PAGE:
The Ethics Of Immigration Global Justice Nationalism And The Israeli Law Of Return

Author: Dan Ernst
Size: 76.51 MB
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The Ethics Of Immigration Global Justice Nationalism And The Israeli Law Of Return. Finally, I examine ethnicity-based provisions and exclusions in Israeli immigration policy. My treatment is informed by an interim report of the Israeli Government Advisory Committee to Examine Immigration Policies, which I have translated and included as Appendix C.

The Theory Of Recognition And The Ethics Of Immigration

Author: Ruth Elizabeth Cox
Size: 14.12 MB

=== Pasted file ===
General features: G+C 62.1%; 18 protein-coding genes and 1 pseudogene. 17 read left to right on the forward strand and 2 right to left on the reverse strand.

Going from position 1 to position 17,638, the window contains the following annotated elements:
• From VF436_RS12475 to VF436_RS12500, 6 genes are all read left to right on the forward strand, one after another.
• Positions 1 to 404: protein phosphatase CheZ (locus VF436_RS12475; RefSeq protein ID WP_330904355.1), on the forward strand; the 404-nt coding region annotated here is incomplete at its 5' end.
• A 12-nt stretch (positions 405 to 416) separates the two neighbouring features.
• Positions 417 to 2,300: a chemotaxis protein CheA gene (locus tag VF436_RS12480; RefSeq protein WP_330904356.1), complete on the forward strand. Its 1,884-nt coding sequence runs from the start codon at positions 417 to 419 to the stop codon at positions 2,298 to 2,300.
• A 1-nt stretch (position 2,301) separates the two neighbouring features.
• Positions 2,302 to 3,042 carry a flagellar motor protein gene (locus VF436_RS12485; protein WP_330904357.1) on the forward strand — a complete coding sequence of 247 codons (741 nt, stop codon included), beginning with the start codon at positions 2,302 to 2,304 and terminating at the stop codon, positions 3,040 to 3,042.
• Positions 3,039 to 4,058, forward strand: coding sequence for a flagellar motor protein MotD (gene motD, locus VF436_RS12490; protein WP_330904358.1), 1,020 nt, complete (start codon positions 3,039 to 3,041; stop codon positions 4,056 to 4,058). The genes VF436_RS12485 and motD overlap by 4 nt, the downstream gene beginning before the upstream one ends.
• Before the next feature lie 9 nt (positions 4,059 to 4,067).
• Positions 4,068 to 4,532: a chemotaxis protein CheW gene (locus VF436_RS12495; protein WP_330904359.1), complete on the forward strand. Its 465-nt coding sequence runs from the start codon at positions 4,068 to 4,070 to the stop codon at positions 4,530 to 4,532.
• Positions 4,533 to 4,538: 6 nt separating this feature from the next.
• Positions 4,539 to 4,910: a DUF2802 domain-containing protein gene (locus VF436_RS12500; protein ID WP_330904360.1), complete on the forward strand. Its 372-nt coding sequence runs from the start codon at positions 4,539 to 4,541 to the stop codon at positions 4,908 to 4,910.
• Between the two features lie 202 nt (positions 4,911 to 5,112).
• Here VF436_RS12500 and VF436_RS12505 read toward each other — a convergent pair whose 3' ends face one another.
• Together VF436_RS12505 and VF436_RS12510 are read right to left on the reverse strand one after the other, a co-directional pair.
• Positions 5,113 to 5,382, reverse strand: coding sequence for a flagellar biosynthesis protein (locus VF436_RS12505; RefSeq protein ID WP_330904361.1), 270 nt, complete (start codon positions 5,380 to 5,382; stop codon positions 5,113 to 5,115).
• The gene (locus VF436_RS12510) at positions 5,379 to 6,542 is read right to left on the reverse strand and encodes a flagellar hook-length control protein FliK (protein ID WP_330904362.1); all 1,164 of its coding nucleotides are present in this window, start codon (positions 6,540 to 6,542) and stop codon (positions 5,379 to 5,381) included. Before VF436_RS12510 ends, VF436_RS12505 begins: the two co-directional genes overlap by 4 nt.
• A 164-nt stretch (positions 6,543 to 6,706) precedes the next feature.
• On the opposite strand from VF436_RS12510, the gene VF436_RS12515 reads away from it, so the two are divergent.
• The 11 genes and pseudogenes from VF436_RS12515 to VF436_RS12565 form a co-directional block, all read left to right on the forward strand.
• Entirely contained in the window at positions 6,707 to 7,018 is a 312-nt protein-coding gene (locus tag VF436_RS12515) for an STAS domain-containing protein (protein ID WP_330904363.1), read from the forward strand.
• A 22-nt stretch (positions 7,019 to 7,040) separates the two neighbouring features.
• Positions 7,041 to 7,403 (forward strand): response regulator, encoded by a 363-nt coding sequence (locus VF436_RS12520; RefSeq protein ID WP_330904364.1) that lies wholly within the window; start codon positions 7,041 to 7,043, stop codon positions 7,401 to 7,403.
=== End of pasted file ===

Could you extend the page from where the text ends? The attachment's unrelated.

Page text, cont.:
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The Theory Of Recognition And The Ethics Of Immigration. This thesis examines the theory of recognition and applies it in the context of Australian immigration laws, policies and procedures. Part One (Chapter One) of the thesis addresses the question "What is recognition?", before turning to Axel Honneth's theory of recognition and the connections between his theory and other theories. In Part Two (Chapters Two, Three and Four), I consider a number of challenges that have been raised against Honneth's theory by Patchen Markell, Kelly Oliver and Nancy Fraser and I defend Honneth's theory against each of these challenges. I also raise my own questions about Honneth's account of the connection between esteem, achievement and social solidarity, and I consider whether questions of recognition of lack of recognition must be posed within the boundaries of a nation state. -- In Part Three (Chapters Five and Six), I apply Honneth's theory in the context of Australian immigration. I argue that recognition in terms of love, respect and esteem can be linked to the categories of family, humanitarian and skilled/economic migration and I contend that there is a close relationship between social frameworks of recognition and the mechanisms of social inclusion or exclusion that occur in immigration laws, policies and practice. I claim that interpreting the context of immigration in this way helps us to understand both its social function and its normative significance. In the final chapter, I revisit the challenges to Honneth's theory and reconsider them in the context of the immigration policies. I argue that Honneth's account of the role of struggles for recognition and its connection to social progress is particularly useful for understanding the "moral grammar' and issues of justice that are at stake.